Current research interests:

1. Full waveform inversion of seismic structure of the crust and upper mantle using earthquake data

Adjoint tomography, an advanced full waveform inversion based on spectral-element and adjoint methods, helps obtain high-fidelity seismic images of the Earth’s interior with the more accurate theory and numerical method, i.e., 3-D finite-frequency theory and spectral-element method. It is particularly effective in assimilating large seismic waveform data sets to update low-resolution 3-D models iteratively to converge to an optimal high-resolution model that can better predict the waveforms. Below is an example of adjoint tomography model evolution for the study region of East Asia (Chen et al., 2015, JGR).

We are currently working on using adjoint tomography to develop 3-D anisotropic wavespeed models of the crust and mantle beneath a couple study regions including East Asia and Southwest Europe. Our main research objective focuses on providing robust seismological constraints of the lithosphere, asthenosphere, and partial melt in the crust and upper mantle by better recovering the patterns and the strength of seismic wavespeed anomalies. These constraints can help test the hypotheses regarding the tectonic evolution of different landform features, for example, the Tibetan Plateau, the Hangai Dome in central Mongolia, the Changbaishan Volcano in northeast China, and the Betics, the Gibraltar Arc, the Alboran Sea, the Rif, and the Atlas Mountains in the western Mediterranean. Our latest publication (Chen et al., 2017, Nature Communications) highlights the new finding beneath the Tibetan Plateau, a T-shaped high wave speed structure beneath South-Central Tibet, interpreted as an upper-mantle remnant from earlier lithospheric foundering, spatially correlated with ultrapotassic and adakitic magmatism, supporting the hypothesis of convective removal of thickened Tibetan lithosphere causing major uplift of Southern Tibet during the Oligocene.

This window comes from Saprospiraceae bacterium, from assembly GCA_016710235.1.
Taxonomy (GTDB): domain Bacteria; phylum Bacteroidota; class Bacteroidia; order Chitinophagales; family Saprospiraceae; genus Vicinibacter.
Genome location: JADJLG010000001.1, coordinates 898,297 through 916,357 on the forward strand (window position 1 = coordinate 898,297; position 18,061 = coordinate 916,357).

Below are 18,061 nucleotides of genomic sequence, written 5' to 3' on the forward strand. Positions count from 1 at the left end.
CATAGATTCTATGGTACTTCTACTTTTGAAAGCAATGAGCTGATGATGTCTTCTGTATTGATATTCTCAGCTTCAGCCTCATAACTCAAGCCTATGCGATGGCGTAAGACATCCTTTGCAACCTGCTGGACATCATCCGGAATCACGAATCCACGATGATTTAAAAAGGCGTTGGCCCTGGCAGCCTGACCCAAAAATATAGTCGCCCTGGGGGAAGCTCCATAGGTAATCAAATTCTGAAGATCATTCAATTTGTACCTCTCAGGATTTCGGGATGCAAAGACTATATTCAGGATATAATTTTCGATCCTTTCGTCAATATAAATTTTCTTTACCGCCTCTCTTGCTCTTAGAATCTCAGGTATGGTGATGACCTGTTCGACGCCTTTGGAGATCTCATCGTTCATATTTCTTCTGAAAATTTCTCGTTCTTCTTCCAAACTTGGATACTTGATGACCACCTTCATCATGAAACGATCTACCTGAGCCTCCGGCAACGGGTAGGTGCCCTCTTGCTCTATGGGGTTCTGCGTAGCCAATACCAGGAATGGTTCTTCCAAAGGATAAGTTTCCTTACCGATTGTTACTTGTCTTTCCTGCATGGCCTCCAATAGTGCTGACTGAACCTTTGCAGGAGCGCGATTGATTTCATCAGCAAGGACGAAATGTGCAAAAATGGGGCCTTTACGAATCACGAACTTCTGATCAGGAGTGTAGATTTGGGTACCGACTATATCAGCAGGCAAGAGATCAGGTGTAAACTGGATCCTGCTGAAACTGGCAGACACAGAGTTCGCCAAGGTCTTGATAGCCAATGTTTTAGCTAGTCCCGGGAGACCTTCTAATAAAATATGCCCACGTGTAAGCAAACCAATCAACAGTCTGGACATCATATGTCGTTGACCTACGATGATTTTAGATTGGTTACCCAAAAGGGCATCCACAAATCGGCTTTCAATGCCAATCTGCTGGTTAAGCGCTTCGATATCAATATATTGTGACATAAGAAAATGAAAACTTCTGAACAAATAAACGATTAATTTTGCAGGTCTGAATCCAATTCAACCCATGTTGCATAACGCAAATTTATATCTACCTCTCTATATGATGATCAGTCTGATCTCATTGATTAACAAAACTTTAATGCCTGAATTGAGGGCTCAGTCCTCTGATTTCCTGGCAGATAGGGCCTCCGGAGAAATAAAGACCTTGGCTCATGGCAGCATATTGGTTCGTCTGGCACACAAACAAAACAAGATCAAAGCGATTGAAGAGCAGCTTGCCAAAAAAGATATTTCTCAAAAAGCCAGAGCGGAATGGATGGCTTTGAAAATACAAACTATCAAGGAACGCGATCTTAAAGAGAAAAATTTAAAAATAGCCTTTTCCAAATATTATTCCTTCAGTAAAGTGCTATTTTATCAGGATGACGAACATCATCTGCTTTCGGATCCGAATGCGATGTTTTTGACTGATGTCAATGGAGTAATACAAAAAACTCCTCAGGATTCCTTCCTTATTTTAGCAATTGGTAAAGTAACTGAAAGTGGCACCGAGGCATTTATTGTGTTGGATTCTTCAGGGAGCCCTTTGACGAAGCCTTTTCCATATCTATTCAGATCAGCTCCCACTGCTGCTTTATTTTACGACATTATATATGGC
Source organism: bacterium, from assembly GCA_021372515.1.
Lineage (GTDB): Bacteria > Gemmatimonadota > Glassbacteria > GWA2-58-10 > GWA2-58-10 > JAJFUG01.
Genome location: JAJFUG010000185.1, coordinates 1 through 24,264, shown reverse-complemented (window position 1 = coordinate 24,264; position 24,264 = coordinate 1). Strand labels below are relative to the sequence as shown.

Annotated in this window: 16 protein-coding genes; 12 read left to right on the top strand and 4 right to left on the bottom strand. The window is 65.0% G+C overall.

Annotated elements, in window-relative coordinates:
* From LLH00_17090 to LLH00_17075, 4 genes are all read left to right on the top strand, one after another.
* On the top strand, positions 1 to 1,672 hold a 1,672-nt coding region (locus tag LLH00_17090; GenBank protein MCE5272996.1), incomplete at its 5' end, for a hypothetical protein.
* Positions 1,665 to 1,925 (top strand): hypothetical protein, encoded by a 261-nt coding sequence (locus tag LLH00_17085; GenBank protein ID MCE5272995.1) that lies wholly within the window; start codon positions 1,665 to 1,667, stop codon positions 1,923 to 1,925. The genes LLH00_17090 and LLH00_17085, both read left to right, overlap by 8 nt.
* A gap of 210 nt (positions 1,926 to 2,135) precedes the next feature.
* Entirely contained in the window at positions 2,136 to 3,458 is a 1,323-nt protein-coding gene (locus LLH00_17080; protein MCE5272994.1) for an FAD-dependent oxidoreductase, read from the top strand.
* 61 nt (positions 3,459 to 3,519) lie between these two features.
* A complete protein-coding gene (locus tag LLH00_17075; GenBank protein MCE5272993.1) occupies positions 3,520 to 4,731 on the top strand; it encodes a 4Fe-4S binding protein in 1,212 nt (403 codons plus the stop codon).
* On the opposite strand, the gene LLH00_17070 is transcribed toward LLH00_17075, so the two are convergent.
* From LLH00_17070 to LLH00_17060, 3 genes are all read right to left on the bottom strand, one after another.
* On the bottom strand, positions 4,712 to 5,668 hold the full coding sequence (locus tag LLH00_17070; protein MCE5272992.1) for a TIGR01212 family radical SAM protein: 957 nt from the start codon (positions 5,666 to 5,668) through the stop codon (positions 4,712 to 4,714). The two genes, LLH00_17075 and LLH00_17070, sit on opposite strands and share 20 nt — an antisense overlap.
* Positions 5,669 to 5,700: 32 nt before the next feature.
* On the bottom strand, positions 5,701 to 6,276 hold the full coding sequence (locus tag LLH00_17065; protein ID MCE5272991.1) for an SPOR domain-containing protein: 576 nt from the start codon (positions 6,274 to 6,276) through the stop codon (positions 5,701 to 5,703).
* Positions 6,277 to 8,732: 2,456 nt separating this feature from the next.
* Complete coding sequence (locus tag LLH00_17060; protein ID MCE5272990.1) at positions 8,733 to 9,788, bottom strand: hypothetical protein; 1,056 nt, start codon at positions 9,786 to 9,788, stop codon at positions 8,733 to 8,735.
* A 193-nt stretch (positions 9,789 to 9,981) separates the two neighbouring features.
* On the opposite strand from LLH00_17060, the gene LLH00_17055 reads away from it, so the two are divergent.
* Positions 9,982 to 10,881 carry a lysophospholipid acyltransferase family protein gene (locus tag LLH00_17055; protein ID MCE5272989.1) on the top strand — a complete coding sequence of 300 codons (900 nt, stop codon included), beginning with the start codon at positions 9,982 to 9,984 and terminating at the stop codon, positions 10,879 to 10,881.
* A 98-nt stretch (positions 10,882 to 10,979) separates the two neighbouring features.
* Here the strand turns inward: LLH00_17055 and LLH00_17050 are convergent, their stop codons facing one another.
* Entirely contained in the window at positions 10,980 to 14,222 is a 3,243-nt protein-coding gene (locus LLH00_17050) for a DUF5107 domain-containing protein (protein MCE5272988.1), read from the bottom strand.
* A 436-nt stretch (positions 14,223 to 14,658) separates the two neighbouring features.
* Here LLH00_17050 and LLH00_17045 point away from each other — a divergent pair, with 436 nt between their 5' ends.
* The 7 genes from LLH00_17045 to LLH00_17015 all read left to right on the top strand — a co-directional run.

Related publications:

Chen, M., Niu, F., Tromp, J., Lenardic, A., Lee, C.-T. A., Cao, W., and Ribeiro, J. (2017), Lithospheric foundering and underthrusting imaged beneath Tibet, Nature Communications, doi:10.1038/ncomms15659. [link] [PDF download]
Chen, M., Niu, F., Liu, Q., and Tromp, J. (2015), Mantle-driven uplift of Hangai Dome: New seismic constraints from adjoint tomography, Geophys. Res. Lett., 42, doi:10.1002/2015GL065018. [link]
Chen, M., Niu, F., Liu, Q., Tromp, J. and Zheng, X. (2015), Multiparameter adjoint tomography of the crust and upper mantle beneath East Asia: 1. Model construction and comparisons,  J. Geophys. Res., doi:10.1002/2014JB011638. [link]

 2. Ambient noise adjoint tomography of the crust and uppermost mantle 

Ambient noise has been a novel source of data aside from earthquakes. In the region lacking earthquake records but with dense arrays, the ambient noise interferometry waveforms provide the key to resolve the subsurface structure at a resolution determined by the inter-station spacing and array aperture. The array deployments in China, Japan, Europe and U.S. serve such purposes of providing ambient noise data in addition to earthquake data for better constraining the crust and uppermost mantle structure. Traditional ambient noise tomography requires intermediate steps of measuring dispersion curves by as- suming 1-D layered model between station pairs and constructing group and/or phase velocity maps. Different from traditional tomography, ambient adjoint tomography (Chen et al., 2014, GRL) incorporates a spectral-element method (SEM) and takes empirical Green’s functions (EGFs) of Rayleigh waves from ambient noise interferometry as the direct observation. The frequency-dependent traveltime misfits between SEM synthetic Green’s functions and EGFs are minimized with a preconditioned conjugate gradient method, meanwhile the 3-D model gets improved iteratively utilizing 3-D finite-frequency kernels. The ambient adjoint tomography serves a better approach to more accurately recover the strong wave speed anomaly pattern and amplitude in the crust and uppermost mantle at regional scale. Our study of SE Tibet in particular reveals a more complex and disconnected low wave speed zones indicative of partial melt in the mid-lower crust, contrasting with the pervasive narrow zone from the channel flow models.

Related publications:

Liu, Y., Niu, F., Chen, M., and Yang, W. (2017), 3-D crustal and uppermost mantle structure beneath NE China revealed by ambient noise adjoint tomography, Earth and Planetary Science Letters, doi:10.1016/j.epsl.2016.12.029[link]
Xing, G., Niu, F., Chen, M., Yang, Y. (2016), Effects of shallow density structure on the inversion for crustal shear wavespeeds in surface wave tomography, Geophysical Journal International, doi: 10.1093/gji/ggw064. [link]
Chen, M., Huang, H., Yao, H., van der Hilst, R. D. and Niu, F. (2014), Low wave speed zones in the crust beneath the SE Tibet revealed by ambient noise adjoint tomography, Geophys. Res. Lett., Vol. 41, No.2, 334-340, doi:10.1002/2013GL058476. [link]